After learning of Ivan's death, the first thing his three friends and colleagues think of is their own promotions. What kind of impression does it make on us when? How can we take seriously anything Peter Ivanovich does at the funeral when we know that all he's thinking about is doing what one should do in this circumstance, and getting to that bridge game?
The narrator of Ivan Ilych gives us an intimate view into the characters' heads. Even if we barely know a character – as we barely know Ivan's three friends at the beginning of the story, when we hear their thoughts after Ivan's death – we get all the information we need.
In a story so concerned with the falsity of people and a whole way of life, the contrast between what a character is thinking and what he/she does or says can be used to devastating effect. Tolstoy does just that, in the first chapter. Most of the time the characters' thoughts reveal how petty they are. But in the case of the story's main character, Ivan Ilych, Tolstoy uses thoughts to illustrate Ivan's larger transformation. We see him change from a pleasure-seeking fellow who thinks exclusively about how he can please himself and move up the career ladder to the frightened, lonely, and hateful man who can think of nothing but death. The miraculous redemption at the end takes place almost entirely in his head.
The majority of Ivan's negative characteristics come across in how he treats his family. Earlier in life he's unwilling to show any sympathy or pity for his wife, and simply retreats from the family whenever she causes him discomfort. Eventually his wife comes to think that he's the cause of everything bad in her life. It's no surprise, then, that when he hits a tough spot of his own, his wife and daughter don't give him much in the way of support. Even in the midst of his family, Ivan comes to be a profoundly lonely man.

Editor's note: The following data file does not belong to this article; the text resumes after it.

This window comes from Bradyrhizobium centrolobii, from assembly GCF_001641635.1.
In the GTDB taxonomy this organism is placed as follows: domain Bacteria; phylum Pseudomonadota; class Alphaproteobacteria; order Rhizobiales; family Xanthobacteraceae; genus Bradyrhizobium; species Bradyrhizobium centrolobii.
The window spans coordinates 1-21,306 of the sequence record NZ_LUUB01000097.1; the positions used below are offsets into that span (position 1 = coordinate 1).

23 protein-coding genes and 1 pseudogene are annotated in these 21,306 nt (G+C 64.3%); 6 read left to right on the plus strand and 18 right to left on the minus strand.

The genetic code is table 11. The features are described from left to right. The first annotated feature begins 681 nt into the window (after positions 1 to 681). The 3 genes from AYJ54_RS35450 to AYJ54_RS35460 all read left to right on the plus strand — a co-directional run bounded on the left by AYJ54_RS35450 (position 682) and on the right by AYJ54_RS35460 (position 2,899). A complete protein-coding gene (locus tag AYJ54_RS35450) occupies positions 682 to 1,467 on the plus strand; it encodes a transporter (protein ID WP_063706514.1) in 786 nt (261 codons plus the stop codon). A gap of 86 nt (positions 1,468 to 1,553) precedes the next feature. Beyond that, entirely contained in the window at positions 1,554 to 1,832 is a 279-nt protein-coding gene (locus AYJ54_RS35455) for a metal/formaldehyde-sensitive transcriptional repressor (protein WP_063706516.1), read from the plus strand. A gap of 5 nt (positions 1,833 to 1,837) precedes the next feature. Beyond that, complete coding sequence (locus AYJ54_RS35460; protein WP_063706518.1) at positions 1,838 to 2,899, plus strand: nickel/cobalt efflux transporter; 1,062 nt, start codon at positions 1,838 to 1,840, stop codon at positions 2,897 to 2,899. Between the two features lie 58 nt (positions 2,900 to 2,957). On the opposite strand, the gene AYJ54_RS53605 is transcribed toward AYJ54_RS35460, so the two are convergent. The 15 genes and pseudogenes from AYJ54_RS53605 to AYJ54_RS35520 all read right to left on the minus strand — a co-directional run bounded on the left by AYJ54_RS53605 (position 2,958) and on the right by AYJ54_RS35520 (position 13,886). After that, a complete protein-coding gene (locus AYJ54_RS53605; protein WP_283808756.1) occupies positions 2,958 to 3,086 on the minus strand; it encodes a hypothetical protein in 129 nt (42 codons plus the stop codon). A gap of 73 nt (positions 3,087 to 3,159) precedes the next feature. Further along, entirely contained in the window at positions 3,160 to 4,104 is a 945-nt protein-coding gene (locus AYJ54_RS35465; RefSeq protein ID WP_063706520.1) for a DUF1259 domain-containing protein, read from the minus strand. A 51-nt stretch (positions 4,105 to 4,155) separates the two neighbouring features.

Of course, that doesn't reflect too well on the other family members, particularly in the case of Praskovya Fedorovna. She refuses to take her ailing husband seriously, and seems to willfully ignore the fact that he is dying. Even though he's dying, it bothers Lisa to have to deal with her father at all, since he's so difficult. The family life of the Golovins basically serves as a theater for each one of them (excepting Vasya) to display their own selfishness. That they stick together and go through the motions of being a family reveals how much stock they put in keeping up appearances.
The narrator introduces Praskovya Fedorovna as "a short, fat woman who despite all efforts to the contrary had continued to broaden steadily from her shoulders downwards and who had the same extraordinarily arched eyebrows as the lady who had been standing by the coffin" (1.28). Tolstoy's description of her makes it hard to take her seriously after that, isn't it. Then there's "playful, well-groomed, and elegant" Schwartz (1.28), whose winking, laughing eyes seem so out of place at a funeral and show that his mind is quite elsewhere. And then there is Vasya, who has "the look that is seen in the eyes of boys of thirteen or fourteen who are not pure-minded" (1.48), but whose teary face at last suggests that perhaps he really did care about his father.